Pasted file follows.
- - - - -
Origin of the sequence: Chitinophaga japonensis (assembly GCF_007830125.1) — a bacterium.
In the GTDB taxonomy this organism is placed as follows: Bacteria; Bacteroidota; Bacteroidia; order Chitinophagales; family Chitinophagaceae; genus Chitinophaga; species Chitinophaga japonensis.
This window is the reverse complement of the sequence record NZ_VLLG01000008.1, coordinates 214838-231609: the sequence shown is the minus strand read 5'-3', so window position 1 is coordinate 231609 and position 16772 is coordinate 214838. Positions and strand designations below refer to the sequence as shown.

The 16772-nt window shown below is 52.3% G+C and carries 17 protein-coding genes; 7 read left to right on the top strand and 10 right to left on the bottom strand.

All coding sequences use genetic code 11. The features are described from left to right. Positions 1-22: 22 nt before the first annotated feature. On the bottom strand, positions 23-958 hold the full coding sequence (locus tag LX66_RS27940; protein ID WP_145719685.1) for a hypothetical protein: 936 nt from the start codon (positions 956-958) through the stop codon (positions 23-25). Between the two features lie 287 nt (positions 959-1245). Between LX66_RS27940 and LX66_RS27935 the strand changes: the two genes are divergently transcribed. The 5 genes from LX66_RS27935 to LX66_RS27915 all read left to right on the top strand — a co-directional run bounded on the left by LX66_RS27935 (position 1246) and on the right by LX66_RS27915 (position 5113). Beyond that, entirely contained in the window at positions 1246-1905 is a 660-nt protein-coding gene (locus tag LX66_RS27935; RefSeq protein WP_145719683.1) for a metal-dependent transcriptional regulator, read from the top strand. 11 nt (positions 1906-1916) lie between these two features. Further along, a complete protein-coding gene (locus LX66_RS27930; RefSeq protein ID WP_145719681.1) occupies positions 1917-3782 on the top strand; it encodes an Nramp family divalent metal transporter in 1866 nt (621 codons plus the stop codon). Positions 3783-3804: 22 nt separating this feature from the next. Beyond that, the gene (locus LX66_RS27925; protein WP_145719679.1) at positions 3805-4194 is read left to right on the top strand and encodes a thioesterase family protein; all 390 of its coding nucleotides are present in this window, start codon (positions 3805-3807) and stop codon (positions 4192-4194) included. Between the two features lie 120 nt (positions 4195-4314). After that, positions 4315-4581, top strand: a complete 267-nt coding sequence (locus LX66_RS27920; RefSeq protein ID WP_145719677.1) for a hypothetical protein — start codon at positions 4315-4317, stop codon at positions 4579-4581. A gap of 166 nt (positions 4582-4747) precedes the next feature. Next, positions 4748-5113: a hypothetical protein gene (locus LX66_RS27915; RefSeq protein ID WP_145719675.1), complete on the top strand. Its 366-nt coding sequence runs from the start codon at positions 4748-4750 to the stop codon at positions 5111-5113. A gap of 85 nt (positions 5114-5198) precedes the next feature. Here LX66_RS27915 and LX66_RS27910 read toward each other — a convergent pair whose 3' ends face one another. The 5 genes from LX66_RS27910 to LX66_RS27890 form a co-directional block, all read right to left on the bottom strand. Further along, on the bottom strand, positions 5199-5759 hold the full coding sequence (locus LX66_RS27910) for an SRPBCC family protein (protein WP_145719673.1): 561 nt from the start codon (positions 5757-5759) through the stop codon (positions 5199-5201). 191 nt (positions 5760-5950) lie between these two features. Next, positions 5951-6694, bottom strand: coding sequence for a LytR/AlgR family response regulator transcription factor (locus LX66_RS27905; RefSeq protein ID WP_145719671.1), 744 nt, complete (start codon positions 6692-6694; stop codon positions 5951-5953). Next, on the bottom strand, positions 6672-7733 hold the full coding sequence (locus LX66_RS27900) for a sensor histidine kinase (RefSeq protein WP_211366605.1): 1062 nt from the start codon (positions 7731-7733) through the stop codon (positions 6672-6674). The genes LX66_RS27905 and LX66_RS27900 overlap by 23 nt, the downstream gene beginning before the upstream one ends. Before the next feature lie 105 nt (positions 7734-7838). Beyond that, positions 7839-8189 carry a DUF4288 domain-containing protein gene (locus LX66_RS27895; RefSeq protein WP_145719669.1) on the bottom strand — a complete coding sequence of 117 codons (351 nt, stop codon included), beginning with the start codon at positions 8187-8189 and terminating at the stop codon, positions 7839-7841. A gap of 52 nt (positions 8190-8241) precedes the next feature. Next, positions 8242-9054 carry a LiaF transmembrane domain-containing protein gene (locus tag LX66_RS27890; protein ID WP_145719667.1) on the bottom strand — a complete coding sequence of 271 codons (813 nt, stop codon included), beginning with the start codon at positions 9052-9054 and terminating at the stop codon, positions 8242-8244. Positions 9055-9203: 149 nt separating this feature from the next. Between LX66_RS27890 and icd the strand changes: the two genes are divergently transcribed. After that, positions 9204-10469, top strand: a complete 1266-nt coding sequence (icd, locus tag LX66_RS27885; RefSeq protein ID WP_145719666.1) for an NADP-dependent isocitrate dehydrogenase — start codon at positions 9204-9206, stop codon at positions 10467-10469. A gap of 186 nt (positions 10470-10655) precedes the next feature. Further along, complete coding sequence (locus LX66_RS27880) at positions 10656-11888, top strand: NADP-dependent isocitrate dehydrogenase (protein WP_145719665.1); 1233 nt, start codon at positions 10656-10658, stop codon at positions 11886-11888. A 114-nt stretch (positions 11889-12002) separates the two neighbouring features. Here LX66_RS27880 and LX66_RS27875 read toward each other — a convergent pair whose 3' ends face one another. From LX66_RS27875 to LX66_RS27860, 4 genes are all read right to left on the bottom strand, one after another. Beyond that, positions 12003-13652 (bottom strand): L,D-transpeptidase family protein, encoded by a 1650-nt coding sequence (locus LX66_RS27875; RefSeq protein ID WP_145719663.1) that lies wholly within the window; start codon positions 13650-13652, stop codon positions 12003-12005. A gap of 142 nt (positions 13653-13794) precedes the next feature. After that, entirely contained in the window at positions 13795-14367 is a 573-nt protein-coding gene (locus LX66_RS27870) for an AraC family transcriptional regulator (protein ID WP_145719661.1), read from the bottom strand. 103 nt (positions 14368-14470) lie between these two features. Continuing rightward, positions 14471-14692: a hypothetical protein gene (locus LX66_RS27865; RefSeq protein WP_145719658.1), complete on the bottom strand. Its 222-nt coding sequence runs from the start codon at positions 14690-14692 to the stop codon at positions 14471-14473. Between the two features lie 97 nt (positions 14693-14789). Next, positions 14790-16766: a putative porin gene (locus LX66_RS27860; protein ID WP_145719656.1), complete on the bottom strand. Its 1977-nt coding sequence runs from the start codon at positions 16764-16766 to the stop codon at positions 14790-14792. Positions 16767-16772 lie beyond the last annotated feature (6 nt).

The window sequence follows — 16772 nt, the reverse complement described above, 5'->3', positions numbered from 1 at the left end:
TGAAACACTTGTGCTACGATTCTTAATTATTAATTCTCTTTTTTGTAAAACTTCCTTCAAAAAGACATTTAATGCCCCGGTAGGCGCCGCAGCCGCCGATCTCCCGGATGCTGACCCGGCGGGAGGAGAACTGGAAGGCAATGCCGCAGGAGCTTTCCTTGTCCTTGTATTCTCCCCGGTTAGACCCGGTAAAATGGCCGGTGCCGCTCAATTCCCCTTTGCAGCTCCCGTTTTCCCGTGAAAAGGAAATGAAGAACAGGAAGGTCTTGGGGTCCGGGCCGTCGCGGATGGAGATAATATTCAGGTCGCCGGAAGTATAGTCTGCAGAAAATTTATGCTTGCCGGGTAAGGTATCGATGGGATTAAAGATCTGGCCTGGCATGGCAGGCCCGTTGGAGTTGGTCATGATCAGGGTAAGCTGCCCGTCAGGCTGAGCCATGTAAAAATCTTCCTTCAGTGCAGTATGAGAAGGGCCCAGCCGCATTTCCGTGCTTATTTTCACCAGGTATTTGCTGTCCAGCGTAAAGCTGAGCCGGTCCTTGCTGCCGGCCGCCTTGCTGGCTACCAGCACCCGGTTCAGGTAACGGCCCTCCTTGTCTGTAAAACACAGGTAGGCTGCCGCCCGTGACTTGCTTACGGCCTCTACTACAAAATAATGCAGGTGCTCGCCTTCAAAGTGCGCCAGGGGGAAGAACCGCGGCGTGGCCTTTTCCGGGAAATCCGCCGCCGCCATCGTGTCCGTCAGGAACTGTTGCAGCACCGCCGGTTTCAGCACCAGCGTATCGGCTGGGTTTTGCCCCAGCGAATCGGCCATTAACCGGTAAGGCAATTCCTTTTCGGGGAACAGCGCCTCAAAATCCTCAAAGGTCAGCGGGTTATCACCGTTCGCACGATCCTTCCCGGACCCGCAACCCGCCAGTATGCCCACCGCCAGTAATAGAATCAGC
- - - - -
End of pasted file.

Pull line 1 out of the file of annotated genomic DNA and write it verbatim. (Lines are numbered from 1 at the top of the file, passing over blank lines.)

Origin of the sequence: Chitinophaga japonensis (assembly GCF_007830125.1) — a bacterium.